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    Expert Corner

    WebMD Medical Expert

    Dr. Hansa Bhargava

    WebMD Medical Expert

    Wash hands.

    You've heard this one before, but take it seriously. Plain old handwashing is still the best way we have of stopping germs from spreading. In my house, this is the rule: When you walk in the door, wash your hands. Kids need to wash before eating, after using the bathroom, and before touching their eyes or face (such as putting in contacts), too. Have them sing "Happy Birthday" twice while they scrub -- once they finish, they're done washing.

    Skip the antibacterial soap.

    Antibacterial soap might sound preferable to regular soap, but it really isn't. First, antibacterial soap is no better at getting rid of germs than regular soap. Second, overusing antibacterial products may be breeding stronger, more resistant bugs. Stick with regular soap instead.

    Get vaccinated.

    I tell parents that vaccines don't just prevent rare but devastating illnesses, like polio and meningitis. They protect against common viruses and bacteria that cause a lot of sick days in kids every year. Making sure your kids have all their vaccines means healthier kids and fewer days home from school.

    Stop a family cold.

    When someone is sick in your family, remember that even the kids who seem healthy may already have germs that are "brewing." Tell everyone to wash their hands more often than usual and to keep food, drinks, plates, and utensils to themselves. With good hygiene and some luck, you may stop the virus from spreading.

    Use hand sanitizer.

    I use alcohol-based hand sanitizers for fighting germs when I can't wash with soap and water. Just make sure you're using them correctly. Don't just take a tiny dab -- get enough to wet your hands completely. Then rub your hands briskly until they're dry.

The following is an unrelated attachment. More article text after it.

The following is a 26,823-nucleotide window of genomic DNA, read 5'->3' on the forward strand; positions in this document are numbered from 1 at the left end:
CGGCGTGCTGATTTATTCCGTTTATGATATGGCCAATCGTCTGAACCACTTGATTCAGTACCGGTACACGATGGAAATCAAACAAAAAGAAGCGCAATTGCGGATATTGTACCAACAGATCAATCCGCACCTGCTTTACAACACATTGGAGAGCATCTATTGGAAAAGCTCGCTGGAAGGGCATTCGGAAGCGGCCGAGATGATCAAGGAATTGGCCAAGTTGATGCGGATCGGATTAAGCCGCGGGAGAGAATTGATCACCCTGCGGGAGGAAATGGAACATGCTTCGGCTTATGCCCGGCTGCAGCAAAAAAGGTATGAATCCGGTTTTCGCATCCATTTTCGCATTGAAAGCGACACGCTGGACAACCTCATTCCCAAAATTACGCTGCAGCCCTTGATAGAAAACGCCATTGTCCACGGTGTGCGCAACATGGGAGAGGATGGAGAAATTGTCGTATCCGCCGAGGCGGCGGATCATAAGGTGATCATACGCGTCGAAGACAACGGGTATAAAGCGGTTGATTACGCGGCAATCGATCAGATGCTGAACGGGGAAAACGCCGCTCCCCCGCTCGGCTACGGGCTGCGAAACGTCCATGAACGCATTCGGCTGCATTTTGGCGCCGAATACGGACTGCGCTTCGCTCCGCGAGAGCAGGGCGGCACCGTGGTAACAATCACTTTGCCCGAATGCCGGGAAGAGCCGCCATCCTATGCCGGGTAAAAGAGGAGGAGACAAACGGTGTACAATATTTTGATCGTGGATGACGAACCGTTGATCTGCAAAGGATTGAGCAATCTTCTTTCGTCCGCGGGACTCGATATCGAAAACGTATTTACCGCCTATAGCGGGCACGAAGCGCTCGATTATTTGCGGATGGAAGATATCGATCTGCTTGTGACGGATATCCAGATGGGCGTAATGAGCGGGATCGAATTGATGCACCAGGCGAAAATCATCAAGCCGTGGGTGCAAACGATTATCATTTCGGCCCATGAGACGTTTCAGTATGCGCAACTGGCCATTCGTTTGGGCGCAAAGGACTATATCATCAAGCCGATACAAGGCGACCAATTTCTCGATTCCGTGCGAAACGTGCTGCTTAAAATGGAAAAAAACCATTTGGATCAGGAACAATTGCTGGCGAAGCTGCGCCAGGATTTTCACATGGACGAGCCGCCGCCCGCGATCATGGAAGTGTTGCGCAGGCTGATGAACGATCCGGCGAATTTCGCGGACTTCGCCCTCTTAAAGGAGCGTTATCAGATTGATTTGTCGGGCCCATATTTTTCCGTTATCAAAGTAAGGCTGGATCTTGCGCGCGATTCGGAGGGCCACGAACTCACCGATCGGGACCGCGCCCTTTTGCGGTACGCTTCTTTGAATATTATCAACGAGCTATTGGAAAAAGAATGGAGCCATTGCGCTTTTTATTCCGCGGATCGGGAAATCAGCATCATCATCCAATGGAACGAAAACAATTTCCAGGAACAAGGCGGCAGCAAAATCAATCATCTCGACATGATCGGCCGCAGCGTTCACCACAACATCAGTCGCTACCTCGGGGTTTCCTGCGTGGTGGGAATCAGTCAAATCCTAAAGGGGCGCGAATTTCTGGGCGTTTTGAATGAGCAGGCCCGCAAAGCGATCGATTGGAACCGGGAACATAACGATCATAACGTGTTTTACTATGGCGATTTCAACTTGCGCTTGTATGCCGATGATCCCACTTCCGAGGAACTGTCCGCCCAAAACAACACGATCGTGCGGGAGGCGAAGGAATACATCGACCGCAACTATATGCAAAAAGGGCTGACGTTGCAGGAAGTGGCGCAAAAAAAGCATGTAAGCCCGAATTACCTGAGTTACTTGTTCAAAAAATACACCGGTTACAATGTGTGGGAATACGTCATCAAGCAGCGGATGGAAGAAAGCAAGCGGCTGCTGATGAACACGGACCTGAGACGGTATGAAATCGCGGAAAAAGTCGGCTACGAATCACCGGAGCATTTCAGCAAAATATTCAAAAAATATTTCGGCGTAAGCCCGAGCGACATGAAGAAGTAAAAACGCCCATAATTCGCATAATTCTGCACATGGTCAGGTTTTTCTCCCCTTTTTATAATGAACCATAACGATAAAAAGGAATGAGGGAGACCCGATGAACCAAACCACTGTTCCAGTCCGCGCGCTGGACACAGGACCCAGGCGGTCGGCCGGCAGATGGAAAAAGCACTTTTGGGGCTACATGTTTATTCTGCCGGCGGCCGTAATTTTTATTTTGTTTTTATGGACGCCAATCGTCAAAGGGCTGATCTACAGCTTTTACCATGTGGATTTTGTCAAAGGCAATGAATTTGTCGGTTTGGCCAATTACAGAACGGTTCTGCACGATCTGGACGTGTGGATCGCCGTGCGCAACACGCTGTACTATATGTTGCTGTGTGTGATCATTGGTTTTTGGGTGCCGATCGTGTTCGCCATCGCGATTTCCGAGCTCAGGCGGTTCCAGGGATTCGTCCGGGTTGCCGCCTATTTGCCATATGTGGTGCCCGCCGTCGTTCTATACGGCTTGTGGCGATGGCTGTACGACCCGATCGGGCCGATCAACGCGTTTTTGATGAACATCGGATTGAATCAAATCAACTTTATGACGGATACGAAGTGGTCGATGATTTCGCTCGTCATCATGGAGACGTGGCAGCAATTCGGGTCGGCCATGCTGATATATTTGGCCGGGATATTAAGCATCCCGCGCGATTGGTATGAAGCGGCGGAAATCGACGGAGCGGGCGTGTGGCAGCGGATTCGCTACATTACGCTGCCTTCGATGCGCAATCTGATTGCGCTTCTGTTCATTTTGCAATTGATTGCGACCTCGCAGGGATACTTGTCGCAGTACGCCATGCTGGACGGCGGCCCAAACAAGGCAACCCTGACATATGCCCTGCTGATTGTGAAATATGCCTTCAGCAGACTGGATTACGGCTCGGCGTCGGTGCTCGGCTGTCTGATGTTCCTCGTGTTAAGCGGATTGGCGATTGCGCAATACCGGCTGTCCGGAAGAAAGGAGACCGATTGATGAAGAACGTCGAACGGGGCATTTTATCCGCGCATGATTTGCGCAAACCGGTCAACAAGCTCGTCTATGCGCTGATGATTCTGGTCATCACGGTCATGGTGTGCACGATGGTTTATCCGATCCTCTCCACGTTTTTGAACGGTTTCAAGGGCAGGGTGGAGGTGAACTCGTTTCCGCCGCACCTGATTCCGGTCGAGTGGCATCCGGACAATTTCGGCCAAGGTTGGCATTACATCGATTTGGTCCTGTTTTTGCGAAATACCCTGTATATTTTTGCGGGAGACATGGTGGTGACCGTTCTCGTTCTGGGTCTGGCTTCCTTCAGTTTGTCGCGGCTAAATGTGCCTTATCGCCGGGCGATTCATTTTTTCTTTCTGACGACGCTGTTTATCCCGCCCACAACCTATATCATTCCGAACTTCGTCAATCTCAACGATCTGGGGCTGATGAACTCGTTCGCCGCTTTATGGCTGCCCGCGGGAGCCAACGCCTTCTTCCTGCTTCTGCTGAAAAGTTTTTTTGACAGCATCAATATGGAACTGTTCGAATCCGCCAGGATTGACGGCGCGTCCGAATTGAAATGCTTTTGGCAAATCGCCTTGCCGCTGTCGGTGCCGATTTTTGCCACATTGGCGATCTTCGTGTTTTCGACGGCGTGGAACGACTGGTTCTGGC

Get enough sleep.

    Studies show that most kids don't get enough sleep, and sleep is crucial in building a strong immune system that can fight off colds. Get your kids into a consistent bedtime routine -- and unplug your kids from phones, computers, TV, and other distractions at least an hour before bed.

    Supplements and good nutrition.

    The jury is still out on how effective supplements and vitamins are in fighting colds in kids. There's some evidence that zinc supplements and vitamin C may help. Focus on foods, such as lots of healthy fruits and vegetables. Try cooking with more garlic, ginger root, and cinnamon. Some studies have found that they may have immune-boosting properties.

    Fight germs in public.

    It's a germy world out there, and as a mom you have to take precautions. Always carry a bottle of alcohol-based hand sanitizer with you and use it frequently, especially before touching food. When you're on the go, try hard to stop your kids from putting their fingers in their eyes or mouths.

    Don't share.

    Tell your kids not to share hats, combs, or brushes with their friends -- that's an easy way to spread germs. Sharing sports equipment, which is often filthy and sweaty, can also lead to sick kids. Get them to wipe down sports equipment before putting it on. Even better, if it's affordable: Buy them their own.

    Teach kids where to cough.

    If your kids know to cover their mouths when they cough or sneeze, that's great. It's an important way of stopping colds and respiratory infections from spreading. Just get them to cough or sneeze either into a tissue or into their upper sleeve. If kids cough in their hands, those germs are likely to get onto the next doorknob or other surface they touch. To help them remember, I tell kids: Every time you cough, pretend you're Dracula, holding his arm and cape in front of his mouth.

    Don't forget mouth germs.

    Cavities are caused by germs in your mouth -- they form acids that break down tooth enamel. Make sure your kids are flossing daily and brushing at least twice a day. Kids should start seeing the dentist by age 1. Almost one out of three preschoolers has cavities these days!

    You don't have to be afraid of germs.

    With almost daily news stories about the frightening number of germs crawling on toothbrushes, restaurant menus, and your own body, it's easy to get paranoid. Just remember that the majority of germs that you meet won't make you sick -- some are even beneficial. As long as you take sensible precautions, especially washing your hands regularly, you don't have to live in fear.

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